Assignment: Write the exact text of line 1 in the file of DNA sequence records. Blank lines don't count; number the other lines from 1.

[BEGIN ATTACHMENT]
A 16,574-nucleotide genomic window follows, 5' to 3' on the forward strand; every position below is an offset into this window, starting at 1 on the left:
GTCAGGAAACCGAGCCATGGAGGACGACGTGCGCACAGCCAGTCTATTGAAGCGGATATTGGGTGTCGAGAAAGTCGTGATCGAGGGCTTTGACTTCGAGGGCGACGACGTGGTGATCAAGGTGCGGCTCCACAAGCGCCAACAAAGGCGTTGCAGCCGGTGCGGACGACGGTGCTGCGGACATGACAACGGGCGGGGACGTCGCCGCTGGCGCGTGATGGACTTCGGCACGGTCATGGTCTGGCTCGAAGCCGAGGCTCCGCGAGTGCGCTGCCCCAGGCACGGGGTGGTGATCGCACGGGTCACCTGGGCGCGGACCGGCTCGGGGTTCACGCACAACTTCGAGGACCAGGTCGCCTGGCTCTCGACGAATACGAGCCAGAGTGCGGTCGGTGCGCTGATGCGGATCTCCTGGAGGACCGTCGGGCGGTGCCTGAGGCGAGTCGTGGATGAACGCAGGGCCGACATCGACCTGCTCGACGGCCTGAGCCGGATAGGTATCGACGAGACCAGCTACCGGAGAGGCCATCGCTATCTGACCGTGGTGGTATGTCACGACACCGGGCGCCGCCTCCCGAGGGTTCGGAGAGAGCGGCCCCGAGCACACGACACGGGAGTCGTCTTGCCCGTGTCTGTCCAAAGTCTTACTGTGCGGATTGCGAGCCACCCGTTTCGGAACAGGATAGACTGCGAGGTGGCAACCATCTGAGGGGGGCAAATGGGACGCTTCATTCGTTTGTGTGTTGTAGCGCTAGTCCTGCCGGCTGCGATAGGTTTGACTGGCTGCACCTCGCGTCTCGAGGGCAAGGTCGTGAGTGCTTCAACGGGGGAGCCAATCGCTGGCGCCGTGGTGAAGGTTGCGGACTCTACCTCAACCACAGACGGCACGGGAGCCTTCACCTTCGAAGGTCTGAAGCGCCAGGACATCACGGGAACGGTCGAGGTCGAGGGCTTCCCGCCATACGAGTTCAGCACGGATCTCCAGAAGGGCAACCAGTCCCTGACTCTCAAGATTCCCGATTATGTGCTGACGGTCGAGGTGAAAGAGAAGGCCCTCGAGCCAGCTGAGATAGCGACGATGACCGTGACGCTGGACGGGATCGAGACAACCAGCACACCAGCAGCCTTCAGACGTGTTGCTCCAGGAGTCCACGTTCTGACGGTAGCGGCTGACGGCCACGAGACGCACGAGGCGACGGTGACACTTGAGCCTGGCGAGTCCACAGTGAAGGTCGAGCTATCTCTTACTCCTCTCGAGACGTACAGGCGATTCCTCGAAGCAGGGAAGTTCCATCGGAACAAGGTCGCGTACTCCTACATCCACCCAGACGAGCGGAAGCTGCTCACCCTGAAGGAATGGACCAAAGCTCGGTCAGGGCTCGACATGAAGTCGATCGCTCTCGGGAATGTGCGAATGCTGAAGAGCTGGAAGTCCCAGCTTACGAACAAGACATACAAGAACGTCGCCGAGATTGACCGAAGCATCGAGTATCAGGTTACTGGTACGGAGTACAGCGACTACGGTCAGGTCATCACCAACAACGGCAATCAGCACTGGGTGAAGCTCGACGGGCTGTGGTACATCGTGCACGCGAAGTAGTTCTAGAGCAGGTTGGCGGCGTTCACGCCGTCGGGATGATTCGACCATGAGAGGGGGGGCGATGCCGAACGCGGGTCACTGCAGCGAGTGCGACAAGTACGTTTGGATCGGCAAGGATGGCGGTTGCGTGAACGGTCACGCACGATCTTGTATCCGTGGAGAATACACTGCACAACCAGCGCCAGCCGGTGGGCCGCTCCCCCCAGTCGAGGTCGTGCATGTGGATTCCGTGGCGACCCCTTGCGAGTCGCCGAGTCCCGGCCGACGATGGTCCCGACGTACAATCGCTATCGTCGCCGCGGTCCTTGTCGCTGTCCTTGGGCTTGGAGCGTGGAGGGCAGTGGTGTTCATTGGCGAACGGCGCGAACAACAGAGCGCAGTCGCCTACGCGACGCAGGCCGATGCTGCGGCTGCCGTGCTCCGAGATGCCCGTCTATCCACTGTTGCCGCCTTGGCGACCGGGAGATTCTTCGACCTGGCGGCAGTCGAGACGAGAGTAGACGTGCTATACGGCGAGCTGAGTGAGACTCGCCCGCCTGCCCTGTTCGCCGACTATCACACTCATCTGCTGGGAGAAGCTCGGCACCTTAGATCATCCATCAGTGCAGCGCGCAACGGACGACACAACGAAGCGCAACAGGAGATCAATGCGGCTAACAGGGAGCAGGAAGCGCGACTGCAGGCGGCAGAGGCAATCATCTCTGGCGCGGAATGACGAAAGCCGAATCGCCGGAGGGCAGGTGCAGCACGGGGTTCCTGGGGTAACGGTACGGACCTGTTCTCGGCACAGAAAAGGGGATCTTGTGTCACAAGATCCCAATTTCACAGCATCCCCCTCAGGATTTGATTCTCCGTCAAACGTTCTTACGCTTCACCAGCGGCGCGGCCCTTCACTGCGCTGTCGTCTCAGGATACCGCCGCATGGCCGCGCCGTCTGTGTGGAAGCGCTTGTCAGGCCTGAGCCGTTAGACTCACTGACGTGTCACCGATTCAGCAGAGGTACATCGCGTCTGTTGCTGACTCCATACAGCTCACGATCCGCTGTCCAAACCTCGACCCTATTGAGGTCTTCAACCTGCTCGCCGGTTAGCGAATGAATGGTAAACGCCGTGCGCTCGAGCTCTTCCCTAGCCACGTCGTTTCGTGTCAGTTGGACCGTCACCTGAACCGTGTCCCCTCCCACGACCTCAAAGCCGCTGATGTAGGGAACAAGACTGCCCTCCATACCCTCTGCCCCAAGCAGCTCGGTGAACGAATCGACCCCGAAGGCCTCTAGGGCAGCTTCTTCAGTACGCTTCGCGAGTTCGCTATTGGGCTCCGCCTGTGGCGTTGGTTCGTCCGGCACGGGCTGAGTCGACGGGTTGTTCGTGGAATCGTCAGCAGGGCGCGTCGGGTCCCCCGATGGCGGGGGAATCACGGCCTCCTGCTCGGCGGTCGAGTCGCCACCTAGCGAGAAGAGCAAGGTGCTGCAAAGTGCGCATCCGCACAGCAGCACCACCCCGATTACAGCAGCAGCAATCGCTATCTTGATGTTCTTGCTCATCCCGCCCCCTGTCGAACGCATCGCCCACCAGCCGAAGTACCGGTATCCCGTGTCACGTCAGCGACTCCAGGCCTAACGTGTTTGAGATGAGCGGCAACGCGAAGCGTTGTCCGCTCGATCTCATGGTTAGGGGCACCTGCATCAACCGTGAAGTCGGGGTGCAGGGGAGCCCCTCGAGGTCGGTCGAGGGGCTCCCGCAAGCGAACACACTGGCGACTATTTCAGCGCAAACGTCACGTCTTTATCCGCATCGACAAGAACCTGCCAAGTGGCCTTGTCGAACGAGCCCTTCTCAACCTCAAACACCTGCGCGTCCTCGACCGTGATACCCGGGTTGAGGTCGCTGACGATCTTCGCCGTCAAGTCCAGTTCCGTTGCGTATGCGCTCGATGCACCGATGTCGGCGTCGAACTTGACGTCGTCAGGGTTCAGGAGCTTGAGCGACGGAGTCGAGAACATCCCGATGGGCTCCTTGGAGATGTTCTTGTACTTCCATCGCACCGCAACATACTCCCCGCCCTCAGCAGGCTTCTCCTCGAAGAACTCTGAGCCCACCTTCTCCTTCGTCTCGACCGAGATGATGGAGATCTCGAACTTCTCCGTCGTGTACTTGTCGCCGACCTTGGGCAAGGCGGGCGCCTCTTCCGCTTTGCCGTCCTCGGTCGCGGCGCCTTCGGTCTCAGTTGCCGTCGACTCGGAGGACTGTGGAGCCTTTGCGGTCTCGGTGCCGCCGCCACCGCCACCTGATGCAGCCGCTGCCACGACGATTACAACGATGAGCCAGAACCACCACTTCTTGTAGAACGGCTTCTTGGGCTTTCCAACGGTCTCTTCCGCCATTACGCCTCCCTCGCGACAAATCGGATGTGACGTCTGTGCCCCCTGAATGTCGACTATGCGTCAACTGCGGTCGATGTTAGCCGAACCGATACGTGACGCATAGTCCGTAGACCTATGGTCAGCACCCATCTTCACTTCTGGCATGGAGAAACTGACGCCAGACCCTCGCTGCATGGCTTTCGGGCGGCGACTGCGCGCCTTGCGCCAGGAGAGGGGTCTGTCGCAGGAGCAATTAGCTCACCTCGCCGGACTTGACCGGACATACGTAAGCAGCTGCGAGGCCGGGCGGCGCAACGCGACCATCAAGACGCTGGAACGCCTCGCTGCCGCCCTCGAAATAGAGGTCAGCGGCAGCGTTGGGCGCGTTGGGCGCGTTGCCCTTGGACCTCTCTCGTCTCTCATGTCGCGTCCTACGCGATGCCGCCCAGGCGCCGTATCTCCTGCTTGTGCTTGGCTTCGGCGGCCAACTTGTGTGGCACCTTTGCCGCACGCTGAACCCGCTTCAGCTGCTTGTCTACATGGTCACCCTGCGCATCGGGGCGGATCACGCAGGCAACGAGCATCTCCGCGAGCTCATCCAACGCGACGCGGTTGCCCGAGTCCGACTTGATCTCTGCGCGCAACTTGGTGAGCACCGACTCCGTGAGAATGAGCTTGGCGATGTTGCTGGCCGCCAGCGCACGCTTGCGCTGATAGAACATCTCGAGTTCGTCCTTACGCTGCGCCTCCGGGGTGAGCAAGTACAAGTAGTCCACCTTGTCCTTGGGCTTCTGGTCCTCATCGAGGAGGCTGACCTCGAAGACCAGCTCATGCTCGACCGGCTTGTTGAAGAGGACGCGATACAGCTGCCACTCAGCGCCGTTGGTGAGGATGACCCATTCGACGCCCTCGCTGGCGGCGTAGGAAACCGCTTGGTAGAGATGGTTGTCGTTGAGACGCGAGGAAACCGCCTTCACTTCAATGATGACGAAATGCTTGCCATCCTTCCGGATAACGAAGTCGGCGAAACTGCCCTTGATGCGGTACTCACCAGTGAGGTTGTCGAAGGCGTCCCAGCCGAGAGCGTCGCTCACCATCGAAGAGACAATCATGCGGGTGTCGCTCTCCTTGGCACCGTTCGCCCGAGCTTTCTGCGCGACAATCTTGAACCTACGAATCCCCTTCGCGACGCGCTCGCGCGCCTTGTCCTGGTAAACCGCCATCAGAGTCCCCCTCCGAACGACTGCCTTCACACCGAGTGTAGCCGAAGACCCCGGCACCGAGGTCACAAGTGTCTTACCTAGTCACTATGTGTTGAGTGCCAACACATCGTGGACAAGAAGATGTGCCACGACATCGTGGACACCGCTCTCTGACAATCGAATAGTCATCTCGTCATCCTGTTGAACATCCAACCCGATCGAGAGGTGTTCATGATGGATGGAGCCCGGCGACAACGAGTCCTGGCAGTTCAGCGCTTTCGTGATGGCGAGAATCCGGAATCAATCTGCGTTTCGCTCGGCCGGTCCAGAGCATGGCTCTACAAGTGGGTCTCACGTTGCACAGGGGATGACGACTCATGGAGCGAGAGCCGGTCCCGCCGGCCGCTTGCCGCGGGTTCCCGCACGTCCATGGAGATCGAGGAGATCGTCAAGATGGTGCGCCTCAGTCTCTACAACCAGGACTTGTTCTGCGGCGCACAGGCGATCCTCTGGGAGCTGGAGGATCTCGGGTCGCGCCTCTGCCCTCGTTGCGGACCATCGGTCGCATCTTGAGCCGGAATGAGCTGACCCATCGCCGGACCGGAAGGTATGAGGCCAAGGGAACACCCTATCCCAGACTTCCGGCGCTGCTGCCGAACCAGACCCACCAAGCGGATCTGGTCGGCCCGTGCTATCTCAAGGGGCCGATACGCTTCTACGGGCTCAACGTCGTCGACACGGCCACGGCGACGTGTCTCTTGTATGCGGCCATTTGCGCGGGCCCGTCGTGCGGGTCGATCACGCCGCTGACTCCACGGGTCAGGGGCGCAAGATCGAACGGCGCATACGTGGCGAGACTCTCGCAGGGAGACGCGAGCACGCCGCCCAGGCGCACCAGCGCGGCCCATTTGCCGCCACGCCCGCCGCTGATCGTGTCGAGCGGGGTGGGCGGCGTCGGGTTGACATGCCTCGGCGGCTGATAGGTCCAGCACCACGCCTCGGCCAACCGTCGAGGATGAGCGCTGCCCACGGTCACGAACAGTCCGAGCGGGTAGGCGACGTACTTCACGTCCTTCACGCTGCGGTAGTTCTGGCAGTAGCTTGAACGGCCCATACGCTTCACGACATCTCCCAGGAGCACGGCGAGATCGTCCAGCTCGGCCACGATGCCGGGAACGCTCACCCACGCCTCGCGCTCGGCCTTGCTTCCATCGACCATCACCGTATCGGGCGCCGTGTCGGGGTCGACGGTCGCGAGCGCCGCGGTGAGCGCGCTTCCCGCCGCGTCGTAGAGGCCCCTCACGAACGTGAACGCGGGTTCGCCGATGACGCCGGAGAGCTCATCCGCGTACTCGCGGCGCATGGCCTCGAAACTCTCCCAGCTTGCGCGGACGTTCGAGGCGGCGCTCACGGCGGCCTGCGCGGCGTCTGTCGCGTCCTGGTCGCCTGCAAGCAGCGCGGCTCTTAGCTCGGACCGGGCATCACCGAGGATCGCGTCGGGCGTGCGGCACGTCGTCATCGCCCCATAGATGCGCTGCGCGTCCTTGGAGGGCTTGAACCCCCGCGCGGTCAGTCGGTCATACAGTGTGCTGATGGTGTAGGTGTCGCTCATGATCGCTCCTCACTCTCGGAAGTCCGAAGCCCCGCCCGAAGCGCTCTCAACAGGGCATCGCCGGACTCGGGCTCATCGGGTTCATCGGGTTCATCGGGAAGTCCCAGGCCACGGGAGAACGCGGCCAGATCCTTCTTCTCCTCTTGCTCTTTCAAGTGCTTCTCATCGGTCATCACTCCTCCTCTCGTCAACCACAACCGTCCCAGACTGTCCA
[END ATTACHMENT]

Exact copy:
A 16,574-nucleotide genomic window follows, 5' to 3' on the forward strand; every position below is an offset into this window, starting at 1 on the left: